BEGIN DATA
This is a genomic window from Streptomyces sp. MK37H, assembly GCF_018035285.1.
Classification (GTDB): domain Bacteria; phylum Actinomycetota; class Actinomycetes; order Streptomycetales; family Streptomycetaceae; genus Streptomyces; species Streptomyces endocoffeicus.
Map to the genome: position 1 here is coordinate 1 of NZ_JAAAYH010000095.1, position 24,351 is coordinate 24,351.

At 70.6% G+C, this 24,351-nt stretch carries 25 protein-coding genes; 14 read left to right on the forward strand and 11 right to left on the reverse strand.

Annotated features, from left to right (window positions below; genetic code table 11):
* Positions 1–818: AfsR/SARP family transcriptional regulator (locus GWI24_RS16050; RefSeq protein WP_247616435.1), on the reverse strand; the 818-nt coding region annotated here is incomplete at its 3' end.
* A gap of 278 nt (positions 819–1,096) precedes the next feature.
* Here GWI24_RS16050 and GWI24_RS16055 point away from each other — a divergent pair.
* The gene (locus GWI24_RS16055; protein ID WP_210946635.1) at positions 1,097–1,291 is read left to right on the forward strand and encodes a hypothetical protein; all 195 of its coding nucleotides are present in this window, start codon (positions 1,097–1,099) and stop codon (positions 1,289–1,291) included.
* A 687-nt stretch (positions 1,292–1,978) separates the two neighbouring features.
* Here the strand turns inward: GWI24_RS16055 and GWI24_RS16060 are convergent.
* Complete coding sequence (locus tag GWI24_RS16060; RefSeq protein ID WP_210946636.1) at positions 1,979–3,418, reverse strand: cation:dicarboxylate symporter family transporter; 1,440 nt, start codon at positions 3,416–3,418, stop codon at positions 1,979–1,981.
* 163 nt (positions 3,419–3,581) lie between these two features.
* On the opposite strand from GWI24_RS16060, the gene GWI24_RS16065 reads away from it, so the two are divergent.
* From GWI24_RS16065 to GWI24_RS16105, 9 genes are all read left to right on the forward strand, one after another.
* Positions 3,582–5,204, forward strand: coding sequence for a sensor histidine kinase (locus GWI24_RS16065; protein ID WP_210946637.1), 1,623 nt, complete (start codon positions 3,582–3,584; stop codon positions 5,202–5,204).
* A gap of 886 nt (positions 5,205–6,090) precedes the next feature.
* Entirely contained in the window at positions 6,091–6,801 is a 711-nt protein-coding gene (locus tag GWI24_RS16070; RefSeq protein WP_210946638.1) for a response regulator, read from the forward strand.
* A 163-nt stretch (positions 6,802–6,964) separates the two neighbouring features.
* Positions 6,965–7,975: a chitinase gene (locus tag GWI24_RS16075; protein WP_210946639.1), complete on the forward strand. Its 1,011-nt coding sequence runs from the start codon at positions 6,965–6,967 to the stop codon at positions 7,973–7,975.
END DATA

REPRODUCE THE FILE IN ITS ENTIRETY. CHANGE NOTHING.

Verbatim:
This is a genomic window from Streptomyces sp. MK37H, assembly GCF_018035285.1.
Classification (GTDB): domain Bacteria; phylum Actinomycetota; class Actinomycetes; order Streptomycetales; family Streptomycetaceae; genus Streptomyces; species Streptomyces endocoffeicus.
Map to the genome: position 1 here is coordinate 1 of NZ_JAAAYH010000095.1, position 24,351 is coordinate 24,351.

At 70.6% G+C, this 24,351-nt stretch carries 25 protein-coding genes; 14 read left to right on the forward strand and 11 right to left on the reverse strand.

Annotated features, from left to right (window positions below; genetic code table 11):
* Positions 1–818: AfsR/SARP family transcriptional regulator (locus GWI24_RS16050; RefSeq protein WP_247616435.1), on the reverse strand; the 818-nt coding region annotated here is incomplete at its 3' end.
* A gap of 278 nt (positions 819–1,096) precedes the next feature.
* Here GWI24_RS16050 and GWI24_RS16055 point away from each other — a divergent pair.
* The gene (locus GWI24_RS16055; protein ID WP_210946635.1) at positions 1,097–1,291 is read left to right on the forward strand and encodes a hypothetical protein; all 195 of its coding nucleotides are present in this window, start codon (positions 1,097–1,099) and stop codon (positions 1,289–1,291) included.
* A 687-nt stretch (positions 1,292–1,978) separates the two neighbouring features.
* Here the strand turns inward: GWI24_RS16055 and GWI24_RS16060 are convergent.
* Complete coding sequence (locus tag GWI24_RS16060; RefSeq protein ID WP_210946636.1) at positions 1,979–3,418, reverse strand: cation:dicarboxylate symporter family transporter; 1,440 nt, start codon at positions 3,416–3,418, stop codon at positions 1,979–1,981.
* 163 nt (positions 3,419–3,581) lie between these two features.
* On the opposite strand from GWI24_RS16060, the gene GWI24_RS16065 reads away from it, so the two are divergent.
* From GWI24_RS16065 to GWI24_RS16105, 9 genes are all read left to right on the forward strand, one after another.
* Positions 3,582–5,204, forward strand: coding sequence for a sensor histidine kinase (locus GWI24_RS16065; protein ID WP_210946637.1), 1,623 nt, complete (start codon positions 3,582–3,584; stop codon positions 5,202–5,204).
* A gap of 886 nt (positions 5,205–6,090) precedes the next feature.
* Entirely contained in the window at positions 6,091–6,801 is a 711-nt protein-coding gene (locus tag GWI24_RS16070; RefSeq protein WP_210946638.1) for a response regulator, read from the forward strand.
* A 163-nt stretch (positions 6,802–6,964) separates the two neighbouring features.
* Positions 6,965–7,975: a chitinase gene (locus tag GWI24_RS16075; protein WP_210946639.1), complete on the forward strand. Its 1,011-nt coding sequence runs from the start codon at positions 6,965–6,967 to the stop codon at positions 7,973–7,975.